In urging the Court to nullify the provisions of Sections 5 and 25 of the MLA, the Nigerian Bar Association “NBA” (as Plaintiff at the Federal High Court and Respondent at the Court of Appeal), contended that the inclusion of Legal Practitioners in the definition section of the MLA makes the law incongruent, in conflict and repugnant to the provisions of the existing law regulating the practice of law in Nigeria, especially as it relates to accountability and professional obligations to clients under the Legal Practitioners Act of 1976.
In order to fully understand and underpin the real issue in controversy in the afore-mentioned case of CENTRAL BANK OF NIGERIA v REGISTERED TRUSTEES OF THE NIGERIAN BAR ASSOCIATION (Supra), it is pertinent to summarise the import of the classification of a Legal Practitioner as a non-designated financial institution. By virtue of the provision of Section 5 of the MLA, all non-designated financial institutions are required (amongst others) to keep a record of all cash transactions involving a sum exceeding US$ 1,000, and are periodically required to submit a report of such transactions to the Ministry of Trade and Commerce. A designated non-financial institution that fails to comply with the provisions of the law, is liable to be convicted and exposed to the possibility of the suspension or revocation of his/her licence.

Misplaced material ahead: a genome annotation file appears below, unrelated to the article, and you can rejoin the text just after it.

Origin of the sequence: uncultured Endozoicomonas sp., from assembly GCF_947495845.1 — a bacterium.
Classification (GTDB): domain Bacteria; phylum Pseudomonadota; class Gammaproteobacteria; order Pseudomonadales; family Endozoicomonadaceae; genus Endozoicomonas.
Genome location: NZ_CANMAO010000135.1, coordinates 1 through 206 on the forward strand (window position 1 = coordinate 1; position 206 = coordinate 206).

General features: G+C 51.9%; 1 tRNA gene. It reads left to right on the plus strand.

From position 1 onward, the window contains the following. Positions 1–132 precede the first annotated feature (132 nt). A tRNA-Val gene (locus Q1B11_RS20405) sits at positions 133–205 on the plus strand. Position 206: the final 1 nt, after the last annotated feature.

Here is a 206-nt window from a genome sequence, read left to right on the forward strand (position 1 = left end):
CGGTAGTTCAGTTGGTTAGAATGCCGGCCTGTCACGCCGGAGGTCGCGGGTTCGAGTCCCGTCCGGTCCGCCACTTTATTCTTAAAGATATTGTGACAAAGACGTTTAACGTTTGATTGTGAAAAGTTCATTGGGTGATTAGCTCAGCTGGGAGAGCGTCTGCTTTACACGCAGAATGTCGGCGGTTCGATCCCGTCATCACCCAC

In pushing its contentions against the inapplicability of Section 5 of the MLA to Legal Practitioners, the NBA placed heavy reliance on the import of the provisions of Section 192 of the Evidence Act, 2011 which protects privileged communications between Lawyers and Clients.